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From The Ark Number 194 - Summer 2003

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Who We Are

Jesus, the Church, and the Animals

Our Chairman, Dr Edward Echlin, gives a concise overview of biblical and church tradition on the place of animal creation.

A talk on this theme will be given at the AGM in October.

by Edward P. Echlin

Caravaggio, and then Valasquez, captured in oil the instant of Emmaus recognition. Since that instant, and similar, apparitions in Jerusalem and Galilee, Christians have reflected on Jesus within all creation. A very early hymn used by Paul, our earliest writer, says ‘At the name of Jesus every knee should bow, in heaven and on earth and under the earth, and every tongue confess that Jesus Christ is Lord’ (Phil 2:10). ‘Every knee and tongue’ includes the worship by angels, animals, and elements, in a cosmic liturgy. The risen Jesus of the Marcan appendix [16:9-20] tells disciples to preach the gospel to all creation. A hymn of John of Patmos, in the last pages of our Bible, pictures, ‘Every creature in heaven and on earth and under the earth and in the sea and all therein, saying, "To him who sits upon the throne and to the Lamb be blessing and honour and glory and might for ever and ever!"’ (Rev 5:13).

In Byzantine art of Jesus’ baptism by John, we notice the pagan river gods fleeing, or even praying. Fish, animals, birds, and plants, praise Jesus the Creator. Indeed ,medieval art, of East and West, portrays God the Creator as the glorified Jesus of Nazareth. Think of Byzantine domes, and, with the poets Paul Claudel and Charles Peguy, contemplate the Pantocrator in those western gothic portals at Amiens and Chartres.


In Jesus God entered the earth community of created sensate beings. We recognise this, we even take it for granted, in a common Greek word at which we bend our knees, the ‘flesh’ word, sarx. The Word became sarx and dwelt among us (John 1:14). Jesus, as human, shares the same flesh as do we and the other animals. Paul told the Corinthian Christians, ‘Not all flesh is alike, but there is one kind for men, another for animals, another for birds, and another for fish’ (Cor 15:39). And John of Patmos pictures ‘the flesh of kings, the flesh of captains, the flesh of mighty men, the flesh of horses and their riders, and the flesh of all men, both free and slave, both small and great’ (Rev 18:19). When, in Jesus, God walked the earth, he was surrounded by his animal creatures from birth. The Bethlehem manger (phatne) connotes both ox and ass, ‘the ox knows its owner, and the ass its master’s crib’ (Isa 1:3). The star recalls Balaam’s compassionate donkey, who was wiser than the seer (Num 23:21-34). According to Moses Maimonedes, the medieval Jewish philosopher (‘the Ramdam’), the Jewish tradition of compassion derives from the teaching of Balaam’s ass [Num 22-24]. The Judean sheep, and other creatures of the fields, were, with the shepherds, the first creatures to hear the gospel (Luke 2:8-14).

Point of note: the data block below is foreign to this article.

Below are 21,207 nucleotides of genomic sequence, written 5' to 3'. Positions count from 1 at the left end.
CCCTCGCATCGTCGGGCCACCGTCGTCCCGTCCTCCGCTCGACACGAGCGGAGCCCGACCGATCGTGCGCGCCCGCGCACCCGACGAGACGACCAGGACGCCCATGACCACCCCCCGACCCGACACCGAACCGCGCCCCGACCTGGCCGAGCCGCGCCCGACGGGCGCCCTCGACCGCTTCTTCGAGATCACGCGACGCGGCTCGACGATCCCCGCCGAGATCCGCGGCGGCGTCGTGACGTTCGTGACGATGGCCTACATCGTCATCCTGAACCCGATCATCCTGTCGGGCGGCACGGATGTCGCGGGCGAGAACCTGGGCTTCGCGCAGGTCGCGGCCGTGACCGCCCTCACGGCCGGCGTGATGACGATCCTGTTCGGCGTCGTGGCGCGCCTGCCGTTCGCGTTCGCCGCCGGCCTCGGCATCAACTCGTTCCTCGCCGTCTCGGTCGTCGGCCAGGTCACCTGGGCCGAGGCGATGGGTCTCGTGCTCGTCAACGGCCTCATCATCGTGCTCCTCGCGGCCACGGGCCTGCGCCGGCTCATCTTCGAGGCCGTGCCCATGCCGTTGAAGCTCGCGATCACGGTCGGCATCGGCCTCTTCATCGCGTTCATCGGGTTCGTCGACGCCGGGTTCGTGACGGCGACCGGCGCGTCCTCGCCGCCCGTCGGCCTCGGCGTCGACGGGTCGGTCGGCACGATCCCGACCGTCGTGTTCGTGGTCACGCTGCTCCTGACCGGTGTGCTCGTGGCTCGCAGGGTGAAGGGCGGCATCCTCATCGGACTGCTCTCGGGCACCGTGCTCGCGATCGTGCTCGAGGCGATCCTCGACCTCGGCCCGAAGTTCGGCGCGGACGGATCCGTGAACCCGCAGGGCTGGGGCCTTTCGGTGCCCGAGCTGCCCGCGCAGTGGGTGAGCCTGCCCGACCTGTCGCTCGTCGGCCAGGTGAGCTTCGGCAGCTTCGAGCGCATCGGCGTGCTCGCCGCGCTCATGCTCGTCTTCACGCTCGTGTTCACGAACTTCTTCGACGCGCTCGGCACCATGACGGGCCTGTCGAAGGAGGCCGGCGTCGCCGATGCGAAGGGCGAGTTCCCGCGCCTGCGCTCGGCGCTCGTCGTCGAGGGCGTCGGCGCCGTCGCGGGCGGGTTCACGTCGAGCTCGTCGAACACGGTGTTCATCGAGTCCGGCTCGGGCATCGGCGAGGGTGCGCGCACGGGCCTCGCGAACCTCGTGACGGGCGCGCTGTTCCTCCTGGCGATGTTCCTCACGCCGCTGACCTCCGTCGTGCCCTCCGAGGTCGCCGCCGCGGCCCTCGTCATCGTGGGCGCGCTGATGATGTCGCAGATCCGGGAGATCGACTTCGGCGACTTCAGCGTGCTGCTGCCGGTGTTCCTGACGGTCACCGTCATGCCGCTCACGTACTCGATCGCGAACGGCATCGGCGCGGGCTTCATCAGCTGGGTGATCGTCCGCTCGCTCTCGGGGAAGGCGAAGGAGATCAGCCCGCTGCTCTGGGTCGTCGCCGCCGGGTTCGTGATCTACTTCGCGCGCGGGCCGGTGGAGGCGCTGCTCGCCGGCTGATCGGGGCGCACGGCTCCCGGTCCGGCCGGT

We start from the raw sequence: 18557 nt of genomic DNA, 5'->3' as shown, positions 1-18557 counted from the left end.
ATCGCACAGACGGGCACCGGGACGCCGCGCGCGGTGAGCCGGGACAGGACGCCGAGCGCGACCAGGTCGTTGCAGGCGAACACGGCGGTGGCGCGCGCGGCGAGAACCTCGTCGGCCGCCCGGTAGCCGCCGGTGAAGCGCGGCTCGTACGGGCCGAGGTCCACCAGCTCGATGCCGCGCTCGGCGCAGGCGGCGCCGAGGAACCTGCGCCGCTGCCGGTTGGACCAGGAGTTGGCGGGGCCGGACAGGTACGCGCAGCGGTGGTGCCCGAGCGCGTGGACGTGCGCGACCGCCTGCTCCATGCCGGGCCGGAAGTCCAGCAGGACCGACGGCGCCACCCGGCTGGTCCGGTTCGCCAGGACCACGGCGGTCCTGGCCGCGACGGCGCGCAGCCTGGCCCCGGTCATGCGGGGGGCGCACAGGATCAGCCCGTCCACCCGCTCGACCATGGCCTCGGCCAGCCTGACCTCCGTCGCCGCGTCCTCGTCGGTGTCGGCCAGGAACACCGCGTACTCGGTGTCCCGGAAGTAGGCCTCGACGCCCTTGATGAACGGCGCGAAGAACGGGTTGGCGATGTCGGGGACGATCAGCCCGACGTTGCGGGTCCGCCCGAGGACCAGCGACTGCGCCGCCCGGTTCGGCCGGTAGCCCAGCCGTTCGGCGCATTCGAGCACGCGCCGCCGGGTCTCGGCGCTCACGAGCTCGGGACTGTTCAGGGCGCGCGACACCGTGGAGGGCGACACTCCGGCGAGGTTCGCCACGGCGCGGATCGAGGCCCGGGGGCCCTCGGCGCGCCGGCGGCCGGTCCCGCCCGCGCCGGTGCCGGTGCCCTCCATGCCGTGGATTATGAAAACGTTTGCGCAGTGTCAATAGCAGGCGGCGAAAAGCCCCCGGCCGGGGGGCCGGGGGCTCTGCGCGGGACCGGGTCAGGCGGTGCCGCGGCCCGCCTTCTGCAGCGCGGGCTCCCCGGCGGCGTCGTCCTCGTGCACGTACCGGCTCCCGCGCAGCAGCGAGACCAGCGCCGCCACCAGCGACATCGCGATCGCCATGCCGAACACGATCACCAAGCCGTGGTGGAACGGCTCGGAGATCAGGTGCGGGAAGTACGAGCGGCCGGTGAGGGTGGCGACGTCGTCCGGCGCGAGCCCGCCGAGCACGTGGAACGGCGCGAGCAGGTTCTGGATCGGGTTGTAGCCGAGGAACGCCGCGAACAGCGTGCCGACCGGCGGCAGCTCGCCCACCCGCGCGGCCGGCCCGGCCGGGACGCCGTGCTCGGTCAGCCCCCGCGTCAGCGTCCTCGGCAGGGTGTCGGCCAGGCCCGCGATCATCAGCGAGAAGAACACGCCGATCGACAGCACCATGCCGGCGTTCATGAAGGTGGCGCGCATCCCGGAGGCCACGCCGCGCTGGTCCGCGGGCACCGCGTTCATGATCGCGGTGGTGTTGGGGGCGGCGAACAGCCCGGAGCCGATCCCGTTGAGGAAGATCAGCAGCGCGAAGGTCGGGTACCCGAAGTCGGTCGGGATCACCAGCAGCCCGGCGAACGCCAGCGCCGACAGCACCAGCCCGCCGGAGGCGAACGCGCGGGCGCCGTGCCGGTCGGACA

Familiar fields

Jesus’ family travelled to Jerusalem for feasts, with the family donkey, in those fortunate, more sustainable, car- and jet-free days. Luke says Jesus was a tekton, a craftsman; in other words, middle class. As the eldest son, he would have worked the family fields. Growing food, in and with the soil community, a person gets to understand, and relate to, other creatures. As John Seymour says, a person learns that he too is a soil organism. In familiar fields, Jesus observed the delicate beauty of insects and birds, the compassion of hens that sheltered chicks, roosters that crowed near dawn, foxes that hid in dens, wolves that prowled, and sheep who knew their shepherds.

Moved by the Spirit who prompts the hearts of youth, Jesus, as a young adult, travelled to the Jordan and the wilderness Baptiser. At his baptism, the teeming river itself, and all water creatures, were forever sanctified. ‘When Jesus stepped into the Jordan where John was baptising, a fire was enkindled in the Jordan,’ said Justin of second century Rome. After leaving John’s community, Jesus remained awhile in the wilderness, with its wildlife (Mark 1:13). In wilderness, whether desert or woodland, mountains, parks, or gardens, a person becomes conscious of the ties between humans and fellow sarx and plant creatures. A Jesuit seismologist, who spent a winter in Antarctica wilderness, told me how humans, temporarily based there, feel kin with the companionable penguins. Alice Walker recounts, ‘One day it came to me ... that feeling of being part of everything, not separate at all. I knew that if I cut a tree my arm would bleed.’


After leaving the wilderness and its animals, Jesus settled in Capernaum, by the lake, with hinterland fields similar to those he had known, and tended, in the hill country. In that fishing settlement, Jesus shared the earth with riparian life, including fresh water fish, raptors and scavengers, water mammals, and fishermen. Where the southern lake narrows into the Jordan, kingfishers still, colourfully and skilfully, catch fish.